Clare Millar

Clare Millar is a bookseller at Readings Hawthorn

Reviews

Root and Branch by Eda Gunaydin

Root & Branch is the debut essay collection from Eda Gunaydin, a Turkish-Australian writer and academic. Gunaydin’s essays cover a wide range of topics: class, wealth, post-colonisation, whiteness, h…

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Revenants by Adam Aitken

2022 is going to be another incredible year for Australian poetry, with debuts, new books from established poets and out-of-print titles being reissued. I was thrilled to begin the year with Adam Ait…

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White Clouds Blue Rain by Oliver Driscoll

Having released his debut poetry title I Don’t Know How That Happened just last year, Oliver Driscoll returns with his second, White Clouds Blue Rain. This is an intriguing collection, told through …

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How Decent Folk Behave by Maxine Beneba Clarke

Maxine Beneba Clarke hardly needs an introduction. The author of several award-winning titles including The Hate Race and Foreign Soil, Beneba Clarke will delight readers with her fourth poetry colle…

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Human Looking by Andy Jackson

Andy Jackson has written several acclaimed poetry collections, and returns this year with Human Looking. Readers may be familiar with Jackson’s work through his contribution to the anthology Growing

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How to Make a Basket by Jazz Money

Jazz Money won the 2020 David Unaipon Award for her collection How to Make a Basket, and it’s easy to see why: this is an absolutely stunning collection of poetry.

The collection opens with a poem a…

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Beneath the Tree Line by Jane Gibian

Jane Gibian is the author of several poetry collections, and she returns with Beneath the Tree Line. I regret I haven’t previously read Gibian’s work, but I was thoroughly impressed with this latest …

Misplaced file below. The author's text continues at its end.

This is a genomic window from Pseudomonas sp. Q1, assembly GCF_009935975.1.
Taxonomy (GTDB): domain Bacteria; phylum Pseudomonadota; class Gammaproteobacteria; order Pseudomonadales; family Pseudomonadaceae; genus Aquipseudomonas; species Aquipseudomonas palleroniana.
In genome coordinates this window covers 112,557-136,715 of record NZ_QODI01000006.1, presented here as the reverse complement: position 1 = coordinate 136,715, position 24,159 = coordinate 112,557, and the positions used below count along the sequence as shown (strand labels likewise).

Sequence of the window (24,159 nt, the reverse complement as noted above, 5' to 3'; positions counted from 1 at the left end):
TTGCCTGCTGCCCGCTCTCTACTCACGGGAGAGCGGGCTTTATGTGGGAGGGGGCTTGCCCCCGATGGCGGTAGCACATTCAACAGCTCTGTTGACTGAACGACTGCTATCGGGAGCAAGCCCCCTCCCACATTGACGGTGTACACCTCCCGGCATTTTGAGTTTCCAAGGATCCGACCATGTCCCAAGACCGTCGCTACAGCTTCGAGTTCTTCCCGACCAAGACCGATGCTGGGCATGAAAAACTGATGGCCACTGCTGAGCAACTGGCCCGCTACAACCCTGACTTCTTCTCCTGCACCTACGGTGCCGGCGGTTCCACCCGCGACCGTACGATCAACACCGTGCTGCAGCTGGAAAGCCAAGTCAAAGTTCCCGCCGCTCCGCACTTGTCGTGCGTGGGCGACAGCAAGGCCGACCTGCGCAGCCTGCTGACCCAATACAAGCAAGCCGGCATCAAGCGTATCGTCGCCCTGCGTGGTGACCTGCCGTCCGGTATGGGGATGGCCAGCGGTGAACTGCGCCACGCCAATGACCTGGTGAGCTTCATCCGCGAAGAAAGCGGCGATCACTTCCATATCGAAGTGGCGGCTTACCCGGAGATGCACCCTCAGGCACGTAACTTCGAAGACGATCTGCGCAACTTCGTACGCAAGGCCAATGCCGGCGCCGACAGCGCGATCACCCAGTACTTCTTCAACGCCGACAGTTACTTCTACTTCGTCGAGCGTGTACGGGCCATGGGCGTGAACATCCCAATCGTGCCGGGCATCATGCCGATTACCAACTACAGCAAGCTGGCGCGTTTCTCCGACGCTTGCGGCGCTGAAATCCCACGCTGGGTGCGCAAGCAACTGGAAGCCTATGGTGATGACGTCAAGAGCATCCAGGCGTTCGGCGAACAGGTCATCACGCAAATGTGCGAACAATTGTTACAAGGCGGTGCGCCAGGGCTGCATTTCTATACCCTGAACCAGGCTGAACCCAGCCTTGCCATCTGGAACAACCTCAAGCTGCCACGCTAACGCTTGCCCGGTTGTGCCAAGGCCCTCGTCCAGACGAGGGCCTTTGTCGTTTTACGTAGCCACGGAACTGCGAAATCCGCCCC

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Trigger Warning by Maria Takolander

Maria Takolander is an established Australian poet, and Trigger Warning is her fourth collection. At times a deeply personal selection of poems, it left me in awe of a poet’s ability to trust and to …

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Whisper Songs by Tony Birch

2021 is the year of Tony Birch, with two new books: one short story collection (Dark as Night, August) and one poetry collection. Birch has always been a beautiful writer, and it feels particularly f…

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The Open by Lucy Van

I was immediately intrigued by Merlinda Bobis’s introduction to The Open in which she describes Lucy Van’s poetry as having ‘all doors open’. This is true – not just in the frequent imagery surroundi…

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A Thousand Crimson Blooms by Eileen Chong

Poetry can be so incredibly personal, and Eileen Chong’s A Thousand Crimson Blooms is no exception. As a writer, Chong describes needing poetry in order to process the world, and there is almost noth…

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Dropbear by Evelyn Araluen

I cannot speak highly enough of contemporary Australian poetry, and Evelyn Araluen’s debut collection Dropbear is no exception. Araluen is the recipient of several awards and fellowships, including t…

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Literary Lion Tamers by Craig Munro